More Mollusks, Please
The Nature Conservancy is leading a new, multi-phase oyster-habitat restoration project in East Bay.
For nature lovers, fishing enthusiasts and commercial oystermen, there is reason to celebrate.
Santa Rosa County, an area known for its blue-green waterways and rich ecosystems, is currently working on a project that could improve the quality of marine life — and perhaps economic development — for years to come.
The catch? It all hinges on one tiny, goopy critter.
“I think oyster restoration is a priority not just for Santa Rosa County but for the whole region,” said Erica Grancagnolo, the county’s grants and special programs manager.
Grancagnolo and her colleagues have been working with scientists at The Nature Conservancy since 2015 on the Pensacola East Bay Oyster Habitat Restoration Project — a multi-phase endeavor that is being funded by the National Fish and Wildlife Foundation’s Gulf Environmental Benefit Fund.
It’s part of a big-picture approach that leaders are taking to improve the state’s overall ecological health.
“This is a large project,” said Ann Birch, The Nature Conservancy’s marine conservation manager for Florida. “It’s the largest oyster restoration project in the state of Florida that we’re aware of right now.”
The project is focused on approximately 6.5 miles along East Bay’s undeveloped Escribano Point. While the entire length isn’t completely made up of oyster reef, Birch and her team believe it’s a model location to support such a habitat.
“The primary objective is to restore oyster habitat in that bay system,” she said.
According to Birch, the bay has been on The Nature Conservancy’s radar as an ideal spot to direct their resources for some time.
“The Pensacola Bay region came out as an area of priority because of the biological diversity, the amount of plants and animals that are in this system,” she said. “And really, the opportunity for restoration as well. The bay system has been improving over the years because of a lot of good work the state and local governments have done for water quality. That’s what really showed that it’s time to start restoring this natural habitat.”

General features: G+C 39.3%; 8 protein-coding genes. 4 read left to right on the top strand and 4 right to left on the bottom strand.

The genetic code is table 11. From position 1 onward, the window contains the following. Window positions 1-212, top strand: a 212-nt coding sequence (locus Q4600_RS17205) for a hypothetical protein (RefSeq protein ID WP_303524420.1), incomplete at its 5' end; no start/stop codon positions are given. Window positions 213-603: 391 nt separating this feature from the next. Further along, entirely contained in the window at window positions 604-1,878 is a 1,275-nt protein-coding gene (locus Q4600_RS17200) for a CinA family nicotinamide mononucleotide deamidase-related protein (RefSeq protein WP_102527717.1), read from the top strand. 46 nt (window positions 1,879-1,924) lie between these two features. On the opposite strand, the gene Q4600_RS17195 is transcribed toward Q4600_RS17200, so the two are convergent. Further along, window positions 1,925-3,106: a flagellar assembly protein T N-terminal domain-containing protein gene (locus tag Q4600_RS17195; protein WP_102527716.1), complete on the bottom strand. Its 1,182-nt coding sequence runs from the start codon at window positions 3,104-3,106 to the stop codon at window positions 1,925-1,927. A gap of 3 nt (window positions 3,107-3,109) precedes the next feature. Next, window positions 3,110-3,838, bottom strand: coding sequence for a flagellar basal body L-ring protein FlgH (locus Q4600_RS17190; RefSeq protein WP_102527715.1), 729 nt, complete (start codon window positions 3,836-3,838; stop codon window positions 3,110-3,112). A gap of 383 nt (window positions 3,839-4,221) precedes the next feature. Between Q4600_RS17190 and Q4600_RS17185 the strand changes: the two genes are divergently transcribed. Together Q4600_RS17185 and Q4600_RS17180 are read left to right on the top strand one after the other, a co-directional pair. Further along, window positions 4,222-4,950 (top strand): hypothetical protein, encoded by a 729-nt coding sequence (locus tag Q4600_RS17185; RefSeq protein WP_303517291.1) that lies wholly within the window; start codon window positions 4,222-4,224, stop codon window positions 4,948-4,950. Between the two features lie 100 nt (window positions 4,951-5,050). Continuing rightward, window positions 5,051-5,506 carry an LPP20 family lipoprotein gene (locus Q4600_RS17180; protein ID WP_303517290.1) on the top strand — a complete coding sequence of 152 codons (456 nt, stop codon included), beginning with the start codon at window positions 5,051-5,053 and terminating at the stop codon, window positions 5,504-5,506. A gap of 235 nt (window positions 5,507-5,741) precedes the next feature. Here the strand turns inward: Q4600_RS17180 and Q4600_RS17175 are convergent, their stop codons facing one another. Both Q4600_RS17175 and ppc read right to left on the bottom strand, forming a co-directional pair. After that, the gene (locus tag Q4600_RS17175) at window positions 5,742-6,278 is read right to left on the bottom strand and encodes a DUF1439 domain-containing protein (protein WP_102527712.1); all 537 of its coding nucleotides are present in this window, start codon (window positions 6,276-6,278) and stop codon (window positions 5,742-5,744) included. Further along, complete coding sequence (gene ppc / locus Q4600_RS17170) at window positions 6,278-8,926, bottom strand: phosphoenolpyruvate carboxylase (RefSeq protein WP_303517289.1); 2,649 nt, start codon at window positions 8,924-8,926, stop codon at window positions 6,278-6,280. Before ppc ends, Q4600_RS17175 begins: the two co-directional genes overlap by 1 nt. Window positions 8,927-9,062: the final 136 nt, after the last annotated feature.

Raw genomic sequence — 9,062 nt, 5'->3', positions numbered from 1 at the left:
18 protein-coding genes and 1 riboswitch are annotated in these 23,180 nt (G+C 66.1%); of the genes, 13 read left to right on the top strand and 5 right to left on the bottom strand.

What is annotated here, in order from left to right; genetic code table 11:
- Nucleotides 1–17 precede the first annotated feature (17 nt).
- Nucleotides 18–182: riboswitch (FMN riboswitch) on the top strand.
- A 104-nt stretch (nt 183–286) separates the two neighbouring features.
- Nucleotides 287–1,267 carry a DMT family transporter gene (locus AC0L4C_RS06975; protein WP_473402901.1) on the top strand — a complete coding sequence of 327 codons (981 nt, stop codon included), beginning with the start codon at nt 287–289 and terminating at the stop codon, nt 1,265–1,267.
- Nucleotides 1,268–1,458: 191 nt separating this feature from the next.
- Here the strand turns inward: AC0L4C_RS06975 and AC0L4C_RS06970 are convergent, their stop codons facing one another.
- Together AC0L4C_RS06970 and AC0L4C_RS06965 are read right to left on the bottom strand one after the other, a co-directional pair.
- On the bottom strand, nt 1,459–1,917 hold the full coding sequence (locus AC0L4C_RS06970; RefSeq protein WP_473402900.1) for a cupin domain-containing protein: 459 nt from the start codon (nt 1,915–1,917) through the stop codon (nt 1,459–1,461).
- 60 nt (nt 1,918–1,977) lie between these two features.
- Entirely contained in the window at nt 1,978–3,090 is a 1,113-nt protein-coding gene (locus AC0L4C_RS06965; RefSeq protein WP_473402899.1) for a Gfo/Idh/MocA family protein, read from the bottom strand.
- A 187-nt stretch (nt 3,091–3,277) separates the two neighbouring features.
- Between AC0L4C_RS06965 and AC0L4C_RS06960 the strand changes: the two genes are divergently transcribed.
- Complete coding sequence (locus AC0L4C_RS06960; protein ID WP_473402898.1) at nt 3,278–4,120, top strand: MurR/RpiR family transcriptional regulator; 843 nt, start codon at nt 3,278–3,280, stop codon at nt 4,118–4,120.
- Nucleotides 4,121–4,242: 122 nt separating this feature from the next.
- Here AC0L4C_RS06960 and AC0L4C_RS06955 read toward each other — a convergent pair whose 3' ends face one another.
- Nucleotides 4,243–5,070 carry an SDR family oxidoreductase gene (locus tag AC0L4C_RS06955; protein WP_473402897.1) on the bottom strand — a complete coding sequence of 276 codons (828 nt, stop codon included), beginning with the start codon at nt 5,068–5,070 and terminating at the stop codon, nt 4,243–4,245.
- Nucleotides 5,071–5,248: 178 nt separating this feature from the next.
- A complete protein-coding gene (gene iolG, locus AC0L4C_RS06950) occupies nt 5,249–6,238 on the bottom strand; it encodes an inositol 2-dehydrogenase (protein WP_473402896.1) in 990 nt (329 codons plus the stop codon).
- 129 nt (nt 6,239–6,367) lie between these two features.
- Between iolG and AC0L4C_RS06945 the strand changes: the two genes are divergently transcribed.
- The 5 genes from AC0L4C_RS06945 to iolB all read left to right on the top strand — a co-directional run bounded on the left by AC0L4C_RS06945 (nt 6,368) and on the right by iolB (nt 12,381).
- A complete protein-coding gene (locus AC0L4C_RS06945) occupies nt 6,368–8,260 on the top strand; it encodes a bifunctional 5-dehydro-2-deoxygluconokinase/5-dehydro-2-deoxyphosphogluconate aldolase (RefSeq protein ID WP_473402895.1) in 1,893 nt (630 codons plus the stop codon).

Birch and The Nature Conservancy have teamed with local environmental specialists to map out their next moves in the project, which is still in its infancy.
Davy Crawley, of environmental consulting service Ecology and Environment Inc., was one of their first points of contact.
After months of communication, Ecology and Environment Inc. was contractually brought into the project in the third quarter of 2016, according to Crawley. Until this spring, its work centered around planning and “team coordination.” Crews officially started monitoring the area in March.
For his part, Crawley is helping scientists get a better understanding of what kind of condition the bay is in right now, so they can better chart any successes going forward.
“We are conducting two years of pre-construction monitoring for the project to establish the baseline of what the environmental conditions are,” said Crawley, whose job is to find out exactly what happened to the bay’s previous oyster populations so history doesn’t repeat itself.
“I suspect it’s a combination of things,” he said.
“You could have over-harvesting,” he continued, “you could have water quality issues. And those could have been historic. Part of our pre-construction monitoring is to determine that. We’ll be figuring that out over the next few years.”
Other members of the private sector, including design firm CH2M, have also been brought into the project. Their work is contingent on Crawley’s findings.
It will be years before residents and visitors of Santa Rosa County see an impact from the project. The initial phase, which includes monitoring, planning and engineering the would-be habitat, is expected to take scientists until February 2019 to complete. After that, more funding will likely be needed to make their hard work a reality.
“We may have to end up phasing it or, if we’re fortunate, we may get enough funding to construct it all at once,” Birch said. “But that’s a big question mark — we’re not there yet.”
Birch said her team is working with the county to keep the community up to date. As progress is made, they will be hosting information sessions to answer any questions residents and business owners may have.
Whenever the project does get its sea legs, though, locals can expect slow but positive effects, including improved water quality and better sport fishing.
“Fishing is a really large recreational sport in the state of Florida, particularly in the Gulf of Mexico and in this region especially,” Birch said. “By restoring oyster habitat, which is really a fish-making habitat if you want to think of it that way, you restore blue crab, shrimp, and habitat for juvenile fish, which grow into sport fish. That has a trickle-down effect into the economy.”